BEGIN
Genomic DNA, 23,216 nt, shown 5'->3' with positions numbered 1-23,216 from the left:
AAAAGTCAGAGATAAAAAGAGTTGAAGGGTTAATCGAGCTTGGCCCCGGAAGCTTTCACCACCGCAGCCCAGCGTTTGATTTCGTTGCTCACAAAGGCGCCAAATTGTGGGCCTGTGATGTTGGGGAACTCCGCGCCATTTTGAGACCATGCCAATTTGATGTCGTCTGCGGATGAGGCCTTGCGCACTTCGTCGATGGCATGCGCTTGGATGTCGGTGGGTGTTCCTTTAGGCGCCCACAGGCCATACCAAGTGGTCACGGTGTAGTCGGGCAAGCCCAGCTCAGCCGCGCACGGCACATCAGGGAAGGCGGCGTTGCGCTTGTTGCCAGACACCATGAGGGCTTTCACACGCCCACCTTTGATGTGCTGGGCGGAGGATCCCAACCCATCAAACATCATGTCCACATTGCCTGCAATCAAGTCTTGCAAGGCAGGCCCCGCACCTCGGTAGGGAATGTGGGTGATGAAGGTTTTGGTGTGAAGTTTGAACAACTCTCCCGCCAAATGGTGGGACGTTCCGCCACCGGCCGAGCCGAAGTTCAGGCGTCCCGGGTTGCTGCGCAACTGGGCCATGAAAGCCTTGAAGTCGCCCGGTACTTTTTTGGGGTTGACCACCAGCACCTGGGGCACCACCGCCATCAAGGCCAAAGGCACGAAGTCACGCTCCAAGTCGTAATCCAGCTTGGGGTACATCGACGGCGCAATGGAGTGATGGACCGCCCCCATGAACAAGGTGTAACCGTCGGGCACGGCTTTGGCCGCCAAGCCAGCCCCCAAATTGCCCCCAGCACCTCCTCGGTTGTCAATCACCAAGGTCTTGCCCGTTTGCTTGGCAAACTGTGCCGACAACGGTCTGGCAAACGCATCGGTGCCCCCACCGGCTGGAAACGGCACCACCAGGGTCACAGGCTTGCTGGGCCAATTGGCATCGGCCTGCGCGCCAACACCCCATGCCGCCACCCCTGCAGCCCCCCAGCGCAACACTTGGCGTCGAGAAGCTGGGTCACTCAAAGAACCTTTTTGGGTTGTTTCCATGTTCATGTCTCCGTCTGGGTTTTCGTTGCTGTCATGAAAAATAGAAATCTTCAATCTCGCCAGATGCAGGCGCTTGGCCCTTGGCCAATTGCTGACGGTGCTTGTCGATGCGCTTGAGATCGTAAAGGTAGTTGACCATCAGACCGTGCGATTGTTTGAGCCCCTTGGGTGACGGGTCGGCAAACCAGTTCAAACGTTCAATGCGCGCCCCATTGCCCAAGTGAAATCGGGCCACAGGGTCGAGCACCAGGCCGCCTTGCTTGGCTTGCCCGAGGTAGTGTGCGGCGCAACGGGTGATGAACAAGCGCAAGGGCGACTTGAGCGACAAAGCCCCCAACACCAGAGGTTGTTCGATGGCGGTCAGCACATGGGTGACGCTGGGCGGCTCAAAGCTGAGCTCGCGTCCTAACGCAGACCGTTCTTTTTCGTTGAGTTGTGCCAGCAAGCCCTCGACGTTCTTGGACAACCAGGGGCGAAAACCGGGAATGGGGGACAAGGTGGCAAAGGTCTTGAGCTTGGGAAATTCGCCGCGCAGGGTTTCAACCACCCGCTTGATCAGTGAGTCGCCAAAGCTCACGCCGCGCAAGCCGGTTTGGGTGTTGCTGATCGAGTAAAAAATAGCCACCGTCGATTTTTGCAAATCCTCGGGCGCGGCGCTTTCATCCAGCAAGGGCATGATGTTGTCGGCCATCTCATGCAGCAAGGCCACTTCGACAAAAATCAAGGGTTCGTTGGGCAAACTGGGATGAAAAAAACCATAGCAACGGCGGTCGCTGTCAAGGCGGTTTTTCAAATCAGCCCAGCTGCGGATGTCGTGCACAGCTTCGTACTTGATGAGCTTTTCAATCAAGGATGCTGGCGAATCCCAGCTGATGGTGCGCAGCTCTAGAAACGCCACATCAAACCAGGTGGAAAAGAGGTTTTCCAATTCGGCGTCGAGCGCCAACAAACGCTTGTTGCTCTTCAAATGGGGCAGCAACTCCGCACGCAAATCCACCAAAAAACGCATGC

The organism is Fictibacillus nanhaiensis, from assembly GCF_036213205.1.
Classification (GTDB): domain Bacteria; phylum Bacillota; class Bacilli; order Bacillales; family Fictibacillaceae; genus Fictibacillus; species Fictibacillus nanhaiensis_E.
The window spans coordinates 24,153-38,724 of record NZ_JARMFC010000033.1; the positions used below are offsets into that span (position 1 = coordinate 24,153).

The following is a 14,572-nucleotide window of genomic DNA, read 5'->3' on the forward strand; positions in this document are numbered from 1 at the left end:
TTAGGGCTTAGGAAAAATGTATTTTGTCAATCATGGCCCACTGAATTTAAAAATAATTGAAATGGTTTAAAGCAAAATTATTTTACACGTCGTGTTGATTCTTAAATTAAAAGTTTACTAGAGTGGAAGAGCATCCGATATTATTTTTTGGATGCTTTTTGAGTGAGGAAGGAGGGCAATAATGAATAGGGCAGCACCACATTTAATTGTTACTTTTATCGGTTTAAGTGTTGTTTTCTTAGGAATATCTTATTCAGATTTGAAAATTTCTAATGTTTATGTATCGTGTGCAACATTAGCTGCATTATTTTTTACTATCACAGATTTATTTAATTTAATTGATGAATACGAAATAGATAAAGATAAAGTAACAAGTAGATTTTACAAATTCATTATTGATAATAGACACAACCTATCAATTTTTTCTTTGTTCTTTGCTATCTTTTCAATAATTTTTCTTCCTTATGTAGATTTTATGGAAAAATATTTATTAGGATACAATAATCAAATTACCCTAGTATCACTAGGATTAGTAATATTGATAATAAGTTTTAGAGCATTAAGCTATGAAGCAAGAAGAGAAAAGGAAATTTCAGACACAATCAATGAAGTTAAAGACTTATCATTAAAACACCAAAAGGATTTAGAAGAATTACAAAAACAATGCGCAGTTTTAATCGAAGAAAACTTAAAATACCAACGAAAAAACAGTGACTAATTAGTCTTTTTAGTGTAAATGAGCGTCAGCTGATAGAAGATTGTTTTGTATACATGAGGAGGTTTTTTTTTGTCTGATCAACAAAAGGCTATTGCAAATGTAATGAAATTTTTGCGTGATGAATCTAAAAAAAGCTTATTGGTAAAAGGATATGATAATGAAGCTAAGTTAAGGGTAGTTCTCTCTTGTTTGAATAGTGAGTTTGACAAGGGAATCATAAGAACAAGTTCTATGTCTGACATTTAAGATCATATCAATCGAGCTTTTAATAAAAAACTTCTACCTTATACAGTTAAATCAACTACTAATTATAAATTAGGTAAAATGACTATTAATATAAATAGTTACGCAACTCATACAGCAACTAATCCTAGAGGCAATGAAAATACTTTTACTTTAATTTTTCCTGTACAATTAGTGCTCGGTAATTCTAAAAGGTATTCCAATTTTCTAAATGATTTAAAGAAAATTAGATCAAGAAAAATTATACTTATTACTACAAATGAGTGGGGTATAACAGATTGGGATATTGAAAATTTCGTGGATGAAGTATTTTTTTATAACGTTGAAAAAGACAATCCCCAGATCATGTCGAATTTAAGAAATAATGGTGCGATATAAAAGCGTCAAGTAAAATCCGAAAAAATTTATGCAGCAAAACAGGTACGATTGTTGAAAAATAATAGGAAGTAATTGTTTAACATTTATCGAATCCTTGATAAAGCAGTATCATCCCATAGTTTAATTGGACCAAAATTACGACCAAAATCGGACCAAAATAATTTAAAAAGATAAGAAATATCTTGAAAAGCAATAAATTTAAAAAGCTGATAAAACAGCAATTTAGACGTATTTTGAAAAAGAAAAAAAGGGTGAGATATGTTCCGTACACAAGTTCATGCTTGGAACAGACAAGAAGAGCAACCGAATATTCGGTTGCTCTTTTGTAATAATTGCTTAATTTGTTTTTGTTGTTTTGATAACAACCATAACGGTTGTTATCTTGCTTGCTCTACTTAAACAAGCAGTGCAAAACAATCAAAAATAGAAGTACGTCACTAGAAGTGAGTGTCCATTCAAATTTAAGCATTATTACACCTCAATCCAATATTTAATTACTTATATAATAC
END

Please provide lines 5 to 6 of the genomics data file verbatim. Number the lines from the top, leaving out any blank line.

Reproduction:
The window spans coordinates 24,153-38,724 of record NZ_JARMFC010000033.1; the positions used below are offsets into that span (position 1 = coordinate 24,153).

The following is a 14,572-nucleotide window of genomic DNA, read 5'->3' on the forward strand; positions in this document are numbered from 1 at the left end: